Top judge says constitutional courts protect human dignity

The top judge also said individuals have vital rights, which include the right to life, freedom of thought and expression and freedom of belief and conscience.

Kılıc’s remarks came at a congress on Monday held to mark the 52nd anniversary of the establishment of the Constitutional Court. The presidents of constitutional courts of some Asian countries were also in attendance as the event was organized for the Association of Asian Constitutional Courts and Equivalent Institutions. Turkey’s term as president of the organization ended with the congress, and Indonesia took over the presidency.

According to Kılıc, constitutions not only protect the national values of the countries they belong to but must also protect some universal values, including the rule of law, democracy and human rights.

Kılıc’s speech came a few days after he gave a strongly worded speech in which he directed harsh criticism at the Justice and Development Party (AK Party) government and Prime Minister Recep Tayyip Erdogan. The top judge said on April 25 that the judiciary in Turkey is under a new form of tutelage and accused the government of being behind the tutelage.

He also said a judiciary under the tutelage of the ruling party cannot ensure the rule of the law. “Such a [judicial] system ensures the safety of the leaders [of a country] but leaves other people in a state of fear and concern,” he stated.

Erdogan has been the target of harsh criticism due to his efforts to reshuffle the judiciary as his government struggles to contain a recent corruption scandal. Hundreds of judges and prosecutors have been removed from their duties and reassigned to different, often less powerful, posts.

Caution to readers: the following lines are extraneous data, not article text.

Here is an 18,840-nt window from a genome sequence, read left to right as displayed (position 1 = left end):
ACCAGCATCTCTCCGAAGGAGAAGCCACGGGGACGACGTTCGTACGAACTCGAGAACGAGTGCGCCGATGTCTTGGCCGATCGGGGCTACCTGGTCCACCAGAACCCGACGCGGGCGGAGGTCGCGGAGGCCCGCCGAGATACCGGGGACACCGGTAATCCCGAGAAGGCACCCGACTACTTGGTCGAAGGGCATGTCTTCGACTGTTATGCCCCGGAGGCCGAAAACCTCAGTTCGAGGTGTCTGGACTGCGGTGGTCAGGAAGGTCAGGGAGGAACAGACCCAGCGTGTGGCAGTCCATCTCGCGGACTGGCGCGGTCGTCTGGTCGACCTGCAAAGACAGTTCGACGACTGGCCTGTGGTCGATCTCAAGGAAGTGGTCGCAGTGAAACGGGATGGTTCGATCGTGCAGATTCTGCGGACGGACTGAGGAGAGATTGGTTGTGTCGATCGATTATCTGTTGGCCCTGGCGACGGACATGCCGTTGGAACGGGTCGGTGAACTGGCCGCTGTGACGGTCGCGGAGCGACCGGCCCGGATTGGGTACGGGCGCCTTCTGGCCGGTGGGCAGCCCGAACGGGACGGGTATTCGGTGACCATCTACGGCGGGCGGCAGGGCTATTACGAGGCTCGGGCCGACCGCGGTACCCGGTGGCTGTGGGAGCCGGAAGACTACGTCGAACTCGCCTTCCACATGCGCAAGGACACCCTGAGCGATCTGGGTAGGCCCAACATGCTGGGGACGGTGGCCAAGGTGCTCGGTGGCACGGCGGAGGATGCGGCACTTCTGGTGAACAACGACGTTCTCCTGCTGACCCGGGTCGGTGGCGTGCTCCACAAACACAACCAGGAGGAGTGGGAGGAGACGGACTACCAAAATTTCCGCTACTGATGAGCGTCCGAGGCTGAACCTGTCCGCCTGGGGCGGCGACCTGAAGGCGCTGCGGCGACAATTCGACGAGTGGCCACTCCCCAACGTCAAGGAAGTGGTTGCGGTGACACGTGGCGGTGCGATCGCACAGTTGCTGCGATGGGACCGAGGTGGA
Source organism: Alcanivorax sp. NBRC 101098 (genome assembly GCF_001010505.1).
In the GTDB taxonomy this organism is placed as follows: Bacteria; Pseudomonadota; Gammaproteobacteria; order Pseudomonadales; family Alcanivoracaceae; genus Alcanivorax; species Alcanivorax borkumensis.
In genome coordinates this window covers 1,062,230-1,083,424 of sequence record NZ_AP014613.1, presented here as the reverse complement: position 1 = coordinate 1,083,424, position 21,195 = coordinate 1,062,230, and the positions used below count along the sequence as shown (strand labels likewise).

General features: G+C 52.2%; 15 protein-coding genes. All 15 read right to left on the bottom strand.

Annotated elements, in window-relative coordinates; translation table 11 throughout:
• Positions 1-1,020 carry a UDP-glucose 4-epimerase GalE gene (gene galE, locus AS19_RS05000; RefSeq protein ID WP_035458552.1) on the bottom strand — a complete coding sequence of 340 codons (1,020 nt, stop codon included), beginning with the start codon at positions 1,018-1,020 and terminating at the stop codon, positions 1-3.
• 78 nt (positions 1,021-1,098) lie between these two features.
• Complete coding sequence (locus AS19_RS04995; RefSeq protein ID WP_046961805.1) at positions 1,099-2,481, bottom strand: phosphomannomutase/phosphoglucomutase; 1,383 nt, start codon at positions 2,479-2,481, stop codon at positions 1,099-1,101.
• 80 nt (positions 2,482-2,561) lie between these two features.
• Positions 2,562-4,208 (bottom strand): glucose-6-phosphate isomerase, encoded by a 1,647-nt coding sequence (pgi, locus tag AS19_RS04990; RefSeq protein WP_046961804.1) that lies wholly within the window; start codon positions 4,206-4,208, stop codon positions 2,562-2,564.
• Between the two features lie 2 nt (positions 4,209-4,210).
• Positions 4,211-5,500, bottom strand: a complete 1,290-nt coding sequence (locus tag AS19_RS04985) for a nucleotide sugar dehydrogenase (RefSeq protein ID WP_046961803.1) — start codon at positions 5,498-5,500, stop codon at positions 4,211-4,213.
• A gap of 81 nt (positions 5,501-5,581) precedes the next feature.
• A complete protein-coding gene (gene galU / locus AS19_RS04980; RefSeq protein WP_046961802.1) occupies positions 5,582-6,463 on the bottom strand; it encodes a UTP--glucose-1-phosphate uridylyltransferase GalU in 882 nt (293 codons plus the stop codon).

On Monday, Kılıc said constitutions can continue to exist only if they manage to protect human rights and freedoms. “Human rights and freedoms existed in times when states did not exist. Societies which wanted to protect these rights and freedoms needed the existence of states, and after the establishment of states, societies this time needed to protect human rights and freedoms from the power of states. And this need led to the emergence of a separation of powers,” he added.

The Constitutional Court president also noted that the biggest clashes in societies occur due to restrictions imposed by the state on human rights. “In order to avoid these clashes, constitutions should clearly state why the rights and freedoms of individuals are restricted,” he noted. “The fundamental and common duty of constitutional courts is to protect, without making a distinction between races, religions and beliefs, the human dignity, which we believe comes from birth.”

In addition, Kılıc said everyone must be fair but that being fair is sine qua non for members of the judiciary. “We can only protect human dignity, which is entrusted to the conscience of judges, thanks to justice,” he stated.